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Matthias Müller, Barbara Solenthaler, Richard Keiser, Markus Gross Eurographics/ACM SIGGRAPH Symposium on Computer Animation (2005),

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Presentation on theme: "Matthias Müller, Barbara Solenthaler, Richard Keiser, Markus Gross Eurographics/ACM SIGGRAPH Symposium on Computer Animation (2005),"— Presentation transcript:

1 Matthias Müller, Barbara Solenthaler, Richard Keiser, Markus Gross Eurographics/ACM SIGGRAPH Symposium on Computer Animation (2005),

2  Propose a new technique to model fluid-fluid interaction based on Smoothed Particle Hydrodynamics(SPH)  Air-water interaction  Air particles are generated only where needed  The simulation of various phenomena  Boiling water  Trapped air  The dynamics of lava lamp 2

3  Fluid-solid interaction  Fluids with solid boundaries plays a major role  In order to keep fluids in place (ex. tank)  Has been addressed in many papers  Mutual interaction of different kinds of fluids  Interesting phenomena In boiling water, A liquid interacts with a gas When water flows into a glass, air pockets get trapped in the fluid and form bubbles In a lava lamp, two types of fluids interact  But has not received as much attention in CG 3

4  With Eulerian, grid-based methods  The simulation of multiple fluids or multiple phases is a difficult problem  With a particle method  Each particle have own attributes  Properties can be mixed arbitrarily  Easily generated and deleted dynamically 4

5  Multiple fluids  Simulate fluids with different particle types  Parameters are stored on each particle  Extend the equations  Trapped air  Simulate trapped air by generating air particle dynamically  Isolated air particles are deleted  Phase transition  Boiling water is modeled by changing the types and densities of particles dynamically 5

6  Introduce fluid simulation to CG  Realistic animation of liquids [FOSTER et al. 99]  Stable semi-Lagrangian advection  Stable fluid [STAM 99] 6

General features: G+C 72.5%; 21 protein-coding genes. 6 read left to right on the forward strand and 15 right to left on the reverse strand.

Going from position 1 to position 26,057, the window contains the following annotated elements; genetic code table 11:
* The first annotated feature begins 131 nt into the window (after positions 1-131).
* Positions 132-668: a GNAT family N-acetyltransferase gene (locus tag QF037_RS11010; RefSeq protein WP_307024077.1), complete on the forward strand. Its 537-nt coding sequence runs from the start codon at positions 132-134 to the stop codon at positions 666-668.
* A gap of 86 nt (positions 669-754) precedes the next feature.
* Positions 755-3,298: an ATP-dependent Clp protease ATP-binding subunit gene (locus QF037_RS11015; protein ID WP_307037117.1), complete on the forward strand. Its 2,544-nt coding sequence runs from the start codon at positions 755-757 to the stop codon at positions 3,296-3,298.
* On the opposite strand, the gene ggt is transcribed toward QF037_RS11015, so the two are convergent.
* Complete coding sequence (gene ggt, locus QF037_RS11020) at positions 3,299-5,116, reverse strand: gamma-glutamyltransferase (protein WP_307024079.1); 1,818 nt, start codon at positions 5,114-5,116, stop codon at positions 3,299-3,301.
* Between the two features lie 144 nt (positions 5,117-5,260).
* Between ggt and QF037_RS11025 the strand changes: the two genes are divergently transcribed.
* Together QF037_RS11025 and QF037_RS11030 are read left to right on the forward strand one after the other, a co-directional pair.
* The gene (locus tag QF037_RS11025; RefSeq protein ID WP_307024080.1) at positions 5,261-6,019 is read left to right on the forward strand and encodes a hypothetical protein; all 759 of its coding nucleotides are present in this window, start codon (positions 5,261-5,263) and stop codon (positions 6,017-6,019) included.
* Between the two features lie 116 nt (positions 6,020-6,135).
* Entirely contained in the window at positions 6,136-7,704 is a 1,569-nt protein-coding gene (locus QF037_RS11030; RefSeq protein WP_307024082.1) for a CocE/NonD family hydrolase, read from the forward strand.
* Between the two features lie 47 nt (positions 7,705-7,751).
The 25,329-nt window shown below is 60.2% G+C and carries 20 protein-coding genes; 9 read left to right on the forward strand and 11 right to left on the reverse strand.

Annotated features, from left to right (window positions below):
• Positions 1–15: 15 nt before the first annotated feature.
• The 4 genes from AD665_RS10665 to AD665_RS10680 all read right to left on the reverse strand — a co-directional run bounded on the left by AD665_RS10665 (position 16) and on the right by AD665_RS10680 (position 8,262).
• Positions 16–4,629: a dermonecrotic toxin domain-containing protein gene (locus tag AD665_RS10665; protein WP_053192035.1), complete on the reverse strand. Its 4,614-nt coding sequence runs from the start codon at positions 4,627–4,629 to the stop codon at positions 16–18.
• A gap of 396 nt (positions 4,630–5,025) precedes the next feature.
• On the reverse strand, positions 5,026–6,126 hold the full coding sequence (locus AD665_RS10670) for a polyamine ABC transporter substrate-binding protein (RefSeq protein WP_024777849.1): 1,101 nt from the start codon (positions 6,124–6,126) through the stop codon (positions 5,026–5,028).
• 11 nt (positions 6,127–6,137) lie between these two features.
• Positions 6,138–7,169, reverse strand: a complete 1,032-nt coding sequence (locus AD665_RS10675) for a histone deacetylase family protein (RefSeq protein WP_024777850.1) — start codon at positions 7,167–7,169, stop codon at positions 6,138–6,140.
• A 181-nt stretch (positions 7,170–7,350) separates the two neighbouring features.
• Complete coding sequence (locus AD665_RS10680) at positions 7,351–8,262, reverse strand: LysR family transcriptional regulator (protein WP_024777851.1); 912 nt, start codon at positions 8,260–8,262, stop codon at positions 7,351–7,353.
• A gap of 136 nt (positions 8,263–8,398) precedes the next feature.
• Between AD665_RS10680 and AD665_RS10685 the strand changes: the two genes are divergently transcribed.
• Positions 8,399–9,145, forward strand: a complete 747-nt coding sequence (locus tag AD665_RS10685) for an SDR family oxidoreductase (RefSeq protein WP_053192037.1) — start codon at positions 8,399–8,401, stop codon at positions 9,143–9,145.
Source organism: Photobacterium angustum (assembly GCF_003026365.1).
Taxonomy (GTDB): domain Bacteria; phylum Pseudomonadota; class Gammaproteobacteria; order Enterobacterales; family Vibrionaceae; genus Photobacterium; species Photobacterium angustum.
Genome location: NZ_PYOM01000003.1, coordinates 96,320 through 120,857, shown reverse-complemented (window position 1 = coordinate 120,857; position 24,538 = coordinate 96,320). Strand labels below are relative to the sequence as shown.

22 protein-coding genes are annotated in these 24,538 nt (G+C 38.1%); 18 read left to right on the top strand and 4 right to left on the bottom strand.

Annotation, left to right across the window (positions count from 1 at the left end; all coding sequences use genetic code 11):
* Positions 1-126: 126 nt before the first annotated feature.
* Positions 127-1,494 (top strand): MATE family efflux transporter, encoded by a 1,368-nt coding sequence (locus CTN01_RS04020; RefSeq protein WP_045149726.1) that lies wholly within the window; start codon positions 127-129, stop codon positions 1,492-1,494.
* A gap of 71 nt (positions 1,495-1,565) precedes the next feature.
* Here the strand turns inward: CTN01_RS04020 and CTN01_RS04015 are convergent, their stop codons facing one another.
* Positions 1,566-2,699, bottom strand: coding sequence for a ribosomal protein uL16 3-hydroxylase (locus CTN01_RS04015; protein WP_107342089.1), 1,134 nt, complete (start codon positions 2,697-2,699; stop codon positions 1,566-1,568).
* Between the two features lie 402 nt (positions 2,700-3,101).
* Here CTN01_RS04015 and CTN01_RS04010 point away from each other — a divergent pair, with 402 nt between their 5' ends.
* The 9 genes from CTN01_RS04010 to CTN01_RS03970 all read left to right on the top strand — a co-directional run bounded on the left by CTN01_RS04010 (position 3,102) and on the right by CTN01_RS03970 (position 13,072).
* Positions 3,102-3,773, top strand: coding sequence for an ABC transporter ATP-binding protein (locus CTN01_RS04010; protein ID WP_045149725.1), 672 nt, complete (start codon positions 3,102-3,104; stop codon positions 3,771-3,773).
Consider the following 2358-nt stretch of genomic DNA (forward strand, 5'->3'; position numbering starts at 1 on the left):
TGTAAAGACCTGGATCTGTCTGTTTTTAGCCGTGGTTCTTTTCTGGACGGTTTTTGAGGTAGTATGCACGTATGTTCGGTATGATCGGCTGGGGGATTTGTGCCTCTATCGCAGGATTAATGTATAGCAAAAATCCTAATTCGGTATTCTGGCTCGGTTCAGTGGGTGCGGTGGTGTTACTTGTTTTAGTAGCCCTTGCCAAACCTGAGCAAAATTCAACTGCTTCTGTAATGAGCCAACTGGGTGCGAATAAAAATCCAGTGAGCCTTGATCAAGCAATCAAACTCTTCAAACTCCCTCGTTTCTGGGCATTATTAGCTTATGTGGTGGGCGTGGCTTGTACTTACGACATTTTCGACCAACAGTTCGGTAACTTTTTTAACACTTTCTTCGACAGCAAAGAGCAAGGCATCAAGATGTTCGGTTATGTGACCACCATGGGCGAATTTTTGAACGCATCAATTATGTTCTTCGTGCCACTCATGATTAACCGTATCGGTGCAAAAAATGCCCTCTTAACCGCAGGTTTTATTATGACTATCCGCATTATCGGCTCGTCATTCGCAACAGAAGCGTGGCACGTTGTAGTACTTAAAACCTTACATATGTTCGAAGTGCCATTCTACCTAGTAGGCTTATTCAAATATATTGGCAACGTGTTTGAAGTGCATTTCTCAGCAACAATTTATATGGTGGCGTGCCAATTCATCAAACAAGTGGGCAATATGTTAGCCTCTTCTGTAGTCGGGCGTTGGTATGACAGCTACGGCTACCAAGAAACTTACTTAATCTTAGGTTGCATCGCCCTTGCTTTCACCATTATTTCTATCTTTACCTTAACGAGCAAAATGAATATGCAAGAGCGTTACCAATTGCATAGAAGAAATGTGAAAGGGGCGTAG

7  Level set methods to track the liquid surface  Practical animation of liquids[FOSTER et al. 01]  Animation and rendering of complex water surfaces [ENRIGHT et al. 02] 7

8  Fluid solid interaction in the Eulerian setting  Rigid fluid: animating the interplay between rigid bodies and fluid [CARLSON et al. 04] 8

9  Multiphase fluid and bubbles  Eulerian approach is a difficult problem  Direct numerical simulations of three- dimensional bubbly flows [BUNNER et al. 99]  Simulation of a cusped bubble rising in a viscoelastic fluid with a new numerical method [WAGNER et al. 00] 9

10  Simpler method to simulate bubbles  Better with bubbles: enhancing the visual realism of simulated fluid [GREENWOOD et al. 04] Generate passive air-particle and advect them using the Eulerian velocity field One-way coupling method 10

11  Volume of fluid method(VOF)  Animation of bubbles in liquid [HONG et al. 03] Smaller bubbles are simulated using a passive particle system 11

12  Lagrangian, particle-based fluid models  Allow the seamless modeling of fine to large scale fluid-fluid interaction phenomena  Most models are based on the SPH formulation  Animate highly deformable solid objects  Smoothed particles: A new paradigm for animating highly deformable bodies [DESBRUN et al. 96] 12

13  Lava  Animating lava flows [STORA et al. 99]  Fluid simulation  Particle-based fluid simulation for interactive application [MÜLLER et al. 03] 13

14  Method for fluid-solid interaction  Interaction of fluids with deformable solids [MÜLLER et al. 04] 14

15  A fluid is represented by a set of particles  Each Particle have position x i, mass m i, additional attribute A i  Define how to compute smooth continuous field A(x)  ρ i is the density of particle i  W(r,h) is a smoothing kernel 15